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ISSUE 16  August 22, 2002



We have reached a point where soybean aphid is dispersing widely across the state. We are seeing a similar situation as last year when the aphids migrated into our region from southern Minnesota. Looking in fields west of the valley, aphids are being found on field margins. There are usually only a couple of aphids on infested leaves. What is happening is the result of winged females flying to new sites, landing on leaves, giving birth to one or two aphids, and moving on to other leaves, plants, or fields. We would not expect this aphid dispersal to result in any future yield impact.

The following highlighted counties represent reported infestations from the season so far. There are still reports coming in of other finds. If you know of infestations in other counties not highlighted here, drop me a note and will add the information to our records. I believe the counties between the eastern counties and north central counties, however we donít have a record of anyone reporting them at this point.

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Grasshoppers are still the most bothersome insects in the region. Reports are still coming in of people treating field margins for the migrating adults. If treatments are still being considered, be sure to read the label of the selected insecticide and be sure there will be no problems with the post harvest interval. As crops approach maturity, many of the insecticides available on our crops are going to have days till harvest of 14 or more days. Keep track of where these adults are concentrating. Egg laying should be underway. These locations are where you should see the nymphs hatching next May.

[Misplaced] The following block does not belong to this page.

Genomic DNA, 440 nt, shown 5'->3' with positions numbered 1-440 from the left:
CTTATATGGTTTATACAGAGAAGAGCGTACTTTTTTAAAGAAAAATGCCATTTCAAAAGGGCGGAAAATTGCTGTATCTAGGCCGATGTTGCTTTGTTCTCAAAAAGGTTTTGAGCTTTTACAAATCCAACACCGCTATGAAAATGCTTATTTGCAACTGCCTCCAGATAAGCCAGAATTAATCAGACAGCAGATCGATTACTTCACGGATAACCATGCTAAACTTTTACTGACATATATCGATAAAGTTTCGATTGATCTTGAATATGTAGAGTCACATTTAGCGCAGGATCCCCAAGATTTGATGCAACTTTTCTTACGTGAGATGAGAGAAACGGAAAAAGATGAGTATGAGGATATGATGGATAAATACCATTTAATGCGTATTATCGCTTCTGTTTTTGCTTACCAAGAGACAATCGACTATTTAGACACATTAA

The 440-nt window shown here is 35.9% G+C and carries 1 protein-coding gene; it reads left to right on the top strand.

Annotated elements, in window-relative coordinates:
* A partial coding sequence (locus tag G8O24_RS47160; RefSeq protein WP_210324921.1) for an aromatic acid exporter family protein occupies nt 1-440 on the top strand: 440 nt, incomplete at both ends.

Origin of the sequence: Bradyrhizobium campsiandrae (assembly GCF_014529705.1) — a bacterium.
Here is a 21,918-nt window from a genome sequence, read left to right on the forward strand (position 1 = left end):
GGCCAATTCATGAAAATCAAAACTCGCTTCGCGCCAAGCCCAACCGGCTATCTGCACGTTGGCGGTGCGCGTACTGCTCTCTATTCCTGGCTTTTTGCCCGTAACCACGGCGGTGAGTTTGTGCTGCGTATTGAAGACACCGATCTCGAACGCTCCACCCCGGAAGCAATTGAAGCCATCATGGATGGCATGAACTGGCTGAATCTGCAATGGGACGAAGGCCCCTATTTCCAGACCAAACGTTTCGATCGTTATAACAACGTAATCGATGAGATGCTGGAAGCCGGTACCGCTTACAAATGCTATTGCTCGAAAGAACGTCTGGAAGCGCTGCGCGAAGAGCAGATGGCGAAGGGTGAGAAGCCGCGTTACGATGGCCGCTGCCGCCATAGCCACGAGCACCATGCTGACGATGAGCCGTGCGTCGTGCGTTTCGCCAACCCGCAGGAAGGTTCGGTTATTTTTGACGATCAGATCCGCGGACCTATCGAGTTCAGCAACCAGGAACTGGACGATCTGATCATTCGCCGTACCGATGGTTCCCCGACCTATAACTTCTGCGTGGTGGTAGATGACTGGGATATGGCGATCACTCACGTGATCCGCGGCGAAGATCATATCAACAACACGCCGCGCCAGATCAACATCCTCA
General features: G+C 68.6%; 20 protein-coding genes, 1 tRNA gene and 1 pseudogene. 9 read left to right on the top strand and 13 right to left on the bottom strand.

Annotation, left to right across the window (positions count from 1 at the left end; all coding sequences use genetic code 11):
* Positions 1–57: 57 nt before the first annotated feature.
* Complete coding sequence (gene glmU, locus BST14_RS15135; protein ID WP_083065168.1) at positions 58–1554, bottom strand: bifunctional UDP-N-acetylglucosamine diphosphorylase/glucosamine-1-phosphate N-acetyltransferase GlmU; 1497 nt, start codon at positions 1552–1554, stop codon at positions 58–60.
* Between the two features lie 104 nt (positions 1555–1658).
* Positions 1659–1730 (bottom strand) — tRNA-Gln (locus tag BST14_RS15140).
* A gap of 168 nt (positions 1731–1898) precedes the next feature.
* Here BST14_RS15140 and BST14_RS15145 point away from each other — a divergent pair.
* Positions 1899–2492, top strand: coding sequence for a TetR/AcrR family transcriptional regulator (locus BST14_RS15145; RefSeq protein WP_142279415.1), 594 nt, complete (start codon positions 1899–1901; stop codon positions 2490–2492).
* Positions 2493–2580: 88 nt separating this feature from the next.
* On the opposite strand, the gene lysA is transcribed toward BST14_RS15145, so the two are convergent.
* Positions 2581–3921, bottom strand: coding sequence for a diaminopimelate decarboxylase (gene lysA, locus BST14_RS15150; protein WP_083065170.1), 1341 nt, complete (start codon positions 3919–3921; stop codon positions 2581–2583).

Canola flea beetles have been out in force. The black crucifer flea beetle adults emerge from the soil beginning in late July and feed on crucifer plants, particularly the canola. Sometimes the feeding on green pods can cause shattering problems, but generally, controlling these adults is not necessary. Some of the biggest problems in recent weeks has been with later planted fields that are still green while neighboring fields are being swathed. Areas where large numbers of flea beetles are active should alert growers to the need for insecticide seed treatments for next year.

Finally, if sunflowers are still blooming in fields, continue to watch for red seed weevil. They have been reported in high numbers in the south central counties. Fortunately, this activity should be winding down soon.



In a recent issue of Reason magazine, author Ronald Bailey wrote that "The great cancer scare launched by Rachel Carson and perpetuated by her believers ever since, should have been put to rest by the 1996 National Academy of Sciences report on carcinogens in human diets. That report concluded natural diet components may prove of greater concern than synthetic with respect to cancer risk." Bailey concluded that Carson may have been ignorant of facts at the time, "but after four decades in which tens of billions of dollars have been wasted chasing imaginary risks, her intellectual descendants don't have the same excuse."

The entire article can be accessed at


Ronald Bailey is Reason's science correspondent and the editor of Earth Report 2000: Revisiting the True State of the Planet(McGraw-Hill)

For other topics pertaining to agriculture and the role pesticides play, visit the CropLife America web site at:


CropLife America promotes the environmentally sound use of crop protection products for the economical production of safe, high quality, abundant food, fiber and other crops.

Or, for some interesting tidbits from the "junk-science" arena, visit this site for a short-course on learning about what junk science is, how to recognize it and what you can do about it.


Phillip Glogoza
Extension Entomologist

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